Our Learning and Teaching Strategy commits us to induct all students into research-informed academic communities of the University, both by engaging with the academic research and scholarship of others, understanding research processes, methods, ethics and engaging in their own research, usually through a final year independent research project. We also ensure that courses at level 6 consistently demonstrate alignment with the FHEQ by engaging our students with current, relevant research in their discipline. Students recognise and value our approach, with an outstanding NSS score of 87% of students agreeing or strongly agreeing with the statement ‘my learning has benefitted from modules that are informed by current research’ compared with a top quartile score of 81%.

Examples of curriculum related projects include:

  • Archaeology students participate in a “live” excavation research project designed to provide answers to nationally identified research questions
  • English students are engaged in e-editing early modern manuscripts or texts
  • Experimental Animation students conduct action based research working with external organisations to raise awareness of social issues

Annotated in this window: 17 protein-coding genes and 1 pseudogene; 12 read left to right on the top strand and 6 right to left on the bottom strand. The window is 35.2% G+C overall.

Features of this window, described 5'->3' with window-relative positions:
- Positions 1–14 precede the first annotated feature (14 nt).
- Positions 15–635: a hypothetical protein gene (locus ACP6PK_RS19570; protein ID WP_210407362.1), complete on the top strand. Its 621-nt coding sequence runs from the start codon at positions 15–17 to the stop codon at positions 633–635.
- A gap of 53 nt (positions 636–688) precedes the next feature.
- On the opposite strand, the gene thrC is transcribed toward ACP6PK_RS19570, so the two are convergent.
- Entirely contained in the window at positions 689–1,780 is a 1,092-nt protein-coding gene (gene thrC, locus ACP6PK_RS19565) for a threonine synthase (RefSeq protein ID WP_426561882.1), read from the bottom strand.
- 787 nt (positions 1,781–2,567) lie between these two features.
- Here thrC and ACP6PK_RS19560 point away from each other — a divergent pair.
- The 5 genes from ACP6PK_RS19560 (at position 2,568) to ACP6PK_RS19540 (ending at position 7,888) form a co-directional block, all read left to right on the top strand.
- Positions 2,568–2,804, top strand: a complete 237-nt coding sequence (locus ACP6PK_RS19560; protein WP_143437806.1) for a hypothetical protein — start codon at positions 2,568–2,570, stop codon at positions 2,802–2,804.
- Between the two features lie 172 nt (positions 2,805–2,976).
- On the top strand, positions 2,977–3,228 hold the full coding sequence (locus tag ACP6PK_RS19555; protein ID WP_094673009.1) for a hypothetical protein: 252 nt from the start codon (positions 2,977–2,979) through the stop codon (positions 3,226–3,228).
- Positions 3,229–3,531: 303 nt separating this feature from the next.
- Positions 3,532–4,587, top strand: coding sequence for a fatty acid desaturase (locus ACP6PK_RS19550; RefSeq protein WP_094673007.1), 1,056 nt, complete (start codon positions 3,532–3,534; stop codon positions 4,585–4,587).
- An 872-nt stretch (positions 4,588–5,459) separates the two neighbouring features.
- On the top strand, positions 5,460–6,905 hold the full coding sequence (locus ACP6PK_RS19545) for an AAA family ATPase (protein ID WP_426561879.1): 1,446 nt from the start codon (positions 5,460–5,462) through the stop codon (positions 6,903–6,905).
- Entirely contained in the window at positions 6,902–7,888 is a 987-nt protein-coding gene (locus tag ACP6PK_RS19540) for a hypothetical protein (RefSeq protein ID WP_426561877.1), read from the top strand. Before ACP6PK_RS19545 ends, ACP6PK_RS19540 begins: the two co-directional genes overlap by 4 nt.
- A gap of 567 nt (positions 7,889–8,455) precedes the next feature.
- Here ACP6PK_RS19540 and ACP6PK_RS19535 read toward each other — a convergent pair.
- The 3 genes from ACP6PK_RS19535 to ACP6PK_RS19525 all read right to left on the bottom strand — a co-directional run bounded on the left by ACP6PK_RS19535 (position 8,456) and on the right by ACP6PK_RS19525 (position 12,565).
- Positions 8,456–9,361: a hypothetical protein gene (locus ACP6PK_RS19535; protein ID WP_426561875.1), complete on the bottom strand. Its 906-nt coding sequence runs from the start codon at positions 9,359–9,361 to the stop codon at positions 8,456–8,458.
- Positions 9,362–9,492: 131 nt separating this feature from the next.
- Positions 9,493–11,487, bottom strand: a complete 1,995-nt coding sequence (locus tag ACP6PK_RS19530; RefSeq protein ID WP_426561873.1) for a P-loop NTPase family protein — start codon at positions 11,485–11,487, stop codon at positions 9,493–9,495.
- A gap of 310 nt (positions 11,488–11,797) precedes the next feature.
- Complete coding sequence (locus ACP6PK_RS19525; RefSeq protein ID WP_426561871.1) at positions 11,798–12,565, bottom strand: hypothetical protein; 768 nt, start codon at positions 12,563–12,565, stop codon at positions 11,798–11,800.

• Creative Writing students work with the National Trust on a range of projects to better engage the public with the historical stories associated with local Trust properties
  • History students have worked with two Heritage Lottery funded community groups and a community historian to publish a book with History Press.

Continue reading “Research Inspired Teaching at the University of Worcester”

HEA Fellows meet to enhance role at the University of Worcester

Sean Bracken, Senior Lecturer, Institute of Education (Senior Fellow of the HEA)
Lerverne Barber, Associate Head, Institute of Sport & Exercise Science (National Teaching Fellow)